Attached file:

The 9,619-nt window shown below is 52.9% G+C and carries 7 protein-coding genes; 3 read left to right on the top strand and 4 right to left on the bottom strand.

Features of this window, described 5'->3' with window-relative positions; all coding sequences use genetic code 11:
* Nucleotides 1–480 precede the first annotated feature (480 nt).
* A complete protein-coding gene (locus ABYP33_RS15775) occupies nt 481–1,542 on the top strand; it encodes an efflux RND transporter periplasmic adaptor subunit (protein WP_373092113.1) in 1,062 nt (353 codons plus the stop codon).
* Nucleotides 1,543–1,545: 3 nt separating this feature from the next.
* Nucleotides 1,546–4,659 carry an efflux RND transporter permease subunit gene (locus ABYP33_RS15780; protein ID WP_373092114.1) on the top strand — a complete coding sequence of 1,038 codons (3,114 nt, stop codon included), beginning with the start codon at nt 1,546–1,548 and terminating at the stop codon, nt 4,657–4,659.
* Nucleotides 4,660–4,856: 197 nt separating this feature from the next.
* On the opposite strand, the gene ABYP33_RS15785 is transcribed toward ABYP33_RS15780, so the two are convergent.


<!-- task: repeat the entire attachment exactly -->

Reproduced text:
The 9,619-nt window shown below is 52.9% G+C and carries 7 protein-coding genes; 3 read left to right on the top strand and 4 right to left on the bottom strand.

Features of this window, described 5'->3' with window-relative positions; all coding sequences use genetic code 11:
* Nucleotides 1–480 precede the first annotated feature (480 nt).
* A complete protein-coding gene (locus ABYP33_RS15775) occupies nt 481–1,542 on the top strand; it encodes an efflux RND transporter periplasmic adaptor subunit (protein WP_373092113.1) in 1,062 nt (353 codons plus the stop codon).
* Nucleotides 1,543–1,545: 3 nt separating this feature from the next.
* Nucleotides 1,546–4,659 carry an efflux RND transporter permease subunit gene (locus ABYP33_RS15780; protein ID WP_373092114.1) on the top strand — a complete coding sequence of 1,038 codons (3,114 nt, stop codon included), beginning with the start codon at nt 1,546–1,548 and terminating at the stop codon, nt 4,657–4,659.
* Nucleotides 4,660–4,856: 197 nt separating this feature from the next.
* On the opposite strand, the gene ABYP33_RS15785 is transcribed toward ABYP33_RS15780, so the two are convergent.